JOB CREATION, JOBLESS RATE DOWN IN MAY A day after ADP’s employment change report estimated a hiring gain of 253,000 in May, the Department of Labor’s latest jobs report told a far different story. It said employers added just 138,000 workers last month. The U-3 jobless rate fell to a 16-year low of 4.3% in May, partly because of people dropping out of the labor force. The U-6 rate, counting the underemployed, decreased to a 10-year low of 8.4%. Annualized wage growth improved 0.2% to 2.5%.1,2      CONSUMER CONFIDENCE INDEX DECLINES The Conference Board’s monthly consumer confidence gauge remained

CONSUMER SENTIMENT DECLINES JUST A BIT Ending May at a mark of 97.1, the University of Michigan’s consumer sentiment index fell 0.6 points from its preliminary reading for the month. Economists polled by MarketWatch had forecast the gauge to remain at 97.7.1       FEWER HOMES WERE BOUGHT IN APRIL Both new and existing home sales tapered off last month. The National Association of Realtors said that resales fell 2.3% for April, while the Census Bureau announced an 11.4% retreat for new home purchases. While demand was high, tight supply reduced the number of buyers.2   FED MINUTES: Q1 SLUMP “LIKELY TO

Today’s impulsive moves could breed tomorrow’s regrets. When emotions and money intersect, the effects can be financially injurious. Emotions can cause us to overreact – or not act at all when we should.     Think of the investors who always respond to sudden Wall Street volatility. That emotional response may not be warranted, and they may come to regret it. In a typical market year, Wall Street can see big waves of volatility. This year, it has been easy to forget that truth. During the first third of 2017, the S&P 500 saw only 3 trading days with a 1% or

CONSTRUCTION ACTIVITY SLOWED IN APRIL Against expectations, both housing starts and building permits declined in the fourth month of the year. Newly released Census Bureau data shows a 2.5% retreat for permits and a 2.6% pullback for starts last month. The key factors: a 9.2% drop in starts for multi-family projects (which have declined for four straight months) and a 4.5% fall for single-family permits.1         INDUSTRIAL OUTPUT SURGES Economists polled by Briefing.com expected industrial production to rise 0.3% in April, following a 0.4% advance in March. The number surprised to the upside – the Federal Reserve reported a 1.0%

Expect more volatility, but avoid letting the headlines alter your plans. Recent headlines have disturbed what was an unusually calm stock market. The political uproar in Washington may continue for weeks or months, and it could mean significant, ongoing turbulence for Wall Street. As an investor, a retirement saver, how much will this turmoil matter to you in the long run? Perhaps, very little. There are many good reasons to remain in the market.       The earnings recession has ended, and the economy has strengthened. This past earnings season was a superb one. The first quarter of 2017 saw the biggest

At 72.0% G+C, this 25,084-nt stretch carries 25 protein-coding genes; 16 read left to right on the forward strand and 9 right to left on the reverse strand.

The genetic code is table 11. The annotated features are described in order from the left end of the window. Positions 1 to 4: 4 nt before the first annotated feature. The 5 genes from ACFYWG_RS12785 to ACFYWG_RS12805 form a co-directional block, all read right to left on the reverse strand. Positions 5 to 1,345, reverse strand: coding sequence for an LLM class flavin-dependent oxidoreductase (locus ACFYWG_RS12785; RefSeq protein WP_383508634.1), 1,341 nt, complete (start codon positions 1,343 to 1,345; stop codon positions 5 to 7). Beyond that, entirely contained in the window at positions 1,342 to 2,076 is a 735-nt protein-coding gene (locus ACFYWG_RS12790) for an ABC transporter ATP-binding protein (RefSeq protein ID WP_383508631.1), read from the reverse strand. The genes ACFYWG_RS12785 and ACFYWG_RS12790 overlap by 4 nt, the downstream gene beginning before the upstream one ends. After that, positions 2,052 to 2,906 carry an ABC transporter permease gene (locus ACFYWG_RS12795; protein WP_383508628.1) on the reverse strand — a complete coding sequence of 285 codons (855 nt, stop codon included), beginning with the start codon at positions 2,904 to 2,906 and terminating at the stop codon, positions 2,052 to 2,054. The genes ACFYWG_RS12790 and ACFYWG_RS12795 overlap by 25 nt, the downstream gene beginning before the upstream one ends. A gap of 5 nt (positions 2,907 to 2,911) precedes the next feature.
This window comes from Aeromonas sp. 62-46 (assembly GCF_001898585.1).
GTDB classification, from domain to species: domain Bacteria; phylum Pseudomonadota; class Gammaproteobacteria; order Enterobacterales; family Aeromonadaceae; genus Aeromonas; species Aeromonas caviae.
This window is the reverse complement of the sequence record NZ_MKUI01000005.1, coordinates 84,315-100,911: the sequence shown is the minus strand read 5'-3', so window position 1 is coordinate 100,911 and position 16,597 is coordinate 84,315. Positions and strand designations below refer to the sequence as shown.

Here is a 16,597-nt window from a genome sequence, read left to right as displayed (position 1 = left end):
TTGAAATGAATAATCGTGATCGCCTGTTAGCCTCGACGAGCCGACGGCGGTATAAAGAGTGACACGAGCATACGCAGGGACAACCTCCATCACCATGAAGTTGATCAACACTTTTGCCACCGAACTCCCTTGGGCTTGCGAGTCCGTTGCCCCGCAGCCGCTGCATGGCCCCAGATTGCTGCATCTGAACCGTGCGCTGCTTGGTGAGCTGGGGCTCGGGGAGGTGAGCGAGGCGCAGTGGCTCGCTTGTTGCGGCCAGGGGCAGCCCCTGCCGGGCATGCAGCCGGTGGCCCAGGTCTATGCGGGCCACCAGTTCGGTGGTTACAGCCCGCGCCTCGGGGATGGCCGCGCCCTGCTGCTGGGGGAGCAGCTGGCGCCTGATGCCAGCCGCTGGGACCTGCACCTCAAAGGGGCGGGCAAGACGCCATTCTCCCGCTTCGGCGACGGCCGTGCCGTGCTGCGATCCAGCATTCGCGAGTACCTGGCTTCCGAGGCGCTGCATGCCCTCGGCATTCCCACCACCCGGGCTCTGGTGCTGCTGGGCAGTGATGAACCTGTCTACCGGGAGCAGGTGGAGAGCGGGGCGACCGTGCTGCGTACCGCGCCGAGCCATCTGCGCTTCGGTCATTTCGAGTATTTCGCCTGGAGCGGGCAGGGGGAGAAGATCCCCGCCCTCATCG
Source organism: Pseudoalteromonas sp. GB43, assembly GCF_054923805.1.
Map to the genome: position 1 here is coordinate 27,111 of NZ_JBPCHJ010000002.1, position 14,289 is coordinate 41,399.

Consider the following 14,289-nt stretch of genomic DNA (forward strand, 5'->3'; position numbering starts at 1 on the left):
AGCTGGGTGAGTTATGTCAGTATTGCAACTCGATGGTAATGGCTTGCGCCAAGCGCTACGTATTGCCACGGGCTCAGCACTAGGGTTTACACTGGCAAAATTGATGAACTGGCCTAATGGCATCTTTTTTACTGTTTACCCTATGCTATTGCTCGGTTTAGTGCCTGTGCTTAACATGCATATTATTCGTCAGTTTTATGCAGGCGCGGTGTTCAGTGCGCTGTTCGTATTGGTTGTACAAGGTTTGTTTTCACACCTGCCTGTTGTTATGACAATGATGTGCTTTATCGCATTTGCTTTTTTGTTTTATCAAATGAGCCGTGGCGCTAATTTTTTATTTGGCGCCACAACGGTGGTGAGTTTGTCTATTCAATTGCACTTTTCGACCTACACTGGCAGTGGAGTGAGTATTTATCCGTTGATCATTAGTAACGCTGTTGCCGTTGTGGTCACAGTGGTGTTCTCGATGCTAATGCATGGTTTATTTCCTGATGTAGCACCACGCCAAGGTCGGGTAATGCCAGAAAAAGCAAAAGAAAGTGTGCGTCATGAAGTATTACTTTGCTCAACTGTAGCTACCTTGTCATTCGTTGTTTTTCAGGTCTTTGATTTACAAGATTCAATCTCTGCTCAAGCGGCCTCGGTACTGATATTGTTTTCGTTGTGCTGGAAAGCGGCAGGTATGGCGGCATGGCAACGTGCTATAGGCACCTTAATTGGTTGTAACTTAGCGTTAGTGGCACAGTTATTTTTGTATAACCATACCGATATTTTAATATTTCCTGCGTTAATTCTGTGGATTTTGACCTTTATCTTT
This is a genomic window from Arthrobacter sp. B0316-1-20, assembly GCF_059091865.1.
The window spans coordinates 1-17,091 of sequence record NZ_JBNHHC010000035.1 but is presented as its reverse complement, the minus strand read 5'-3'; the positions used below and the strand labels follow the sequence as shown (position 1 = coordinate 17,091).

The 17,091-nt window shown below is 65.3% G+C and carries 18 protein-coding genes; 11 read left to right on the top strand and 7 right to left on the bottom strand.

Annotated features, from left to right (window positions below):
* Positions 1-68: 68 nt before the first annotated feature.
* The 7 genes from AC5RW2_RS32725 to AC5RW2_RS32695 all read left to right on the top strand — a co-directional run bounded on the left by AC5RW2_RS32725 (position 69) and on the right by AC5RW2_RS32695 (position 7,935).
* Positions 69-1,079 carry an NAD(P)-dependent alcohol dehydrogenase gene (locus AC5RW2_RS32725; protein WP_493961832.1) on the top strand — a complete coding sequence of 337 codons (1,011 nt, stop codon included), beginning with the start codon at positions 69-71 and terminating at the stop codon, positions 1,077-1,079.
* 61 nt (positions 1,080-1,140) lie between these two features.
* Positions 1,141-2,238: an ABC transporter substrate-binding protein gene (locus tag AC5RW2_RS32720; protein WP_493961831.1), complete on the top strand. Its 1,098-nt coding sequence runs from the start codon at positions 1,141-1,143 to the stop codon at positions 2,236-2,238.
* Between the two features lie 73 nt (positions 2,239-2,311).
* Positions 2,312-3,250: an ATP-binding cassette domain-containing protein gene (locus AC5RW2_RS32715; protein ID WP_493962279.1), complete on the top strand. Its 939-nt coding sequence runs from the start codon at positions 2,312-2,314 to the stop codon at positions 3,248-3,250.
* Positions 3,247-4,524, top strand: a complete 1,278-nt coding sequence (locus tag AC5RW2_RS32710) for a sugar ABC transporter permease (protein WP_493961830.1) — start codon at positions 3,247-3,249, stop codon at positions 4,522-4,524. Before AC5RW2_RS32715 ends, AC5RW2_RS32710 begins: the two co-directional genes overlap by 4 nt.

Careers & businesses end, but the need to borrow remains. We spend much of our adult lives working, borrowing, and buying. A good credit score is our ally along the way. It retains its importance when we retire.     Retirees should do everything they can to maintain their credit rating. A FICO score of 700 or higher is useful whether an individual works or not.   For example, some retirees will decide to refinance their home loans. A recently published study from the Center for Retirement Research at Boston College noted that in 2013, 50% of homeowners older than 55 carried some

A SOLID RETAIL SALES READING Americans bought more in April. The pace of retail purchases hastened by 0.4% last month, and the Bureau of Economic Analysis revised the 0.2% March retreat into a 0.1% gain. Headline retail sales were up 4.5% across the 12 months ending in April. Core retail sales rose 0.3% in the fourth month of the year.1,2     INFLATION PICKS UP AS SPRING ARRIVES After falling 0.3% for March, the Consumer Price Index rose 0.2% last month. (The major factor: a 1.1% leap for energy costs.) This increase left annualized inflation at 2.2%. The core CPI (minus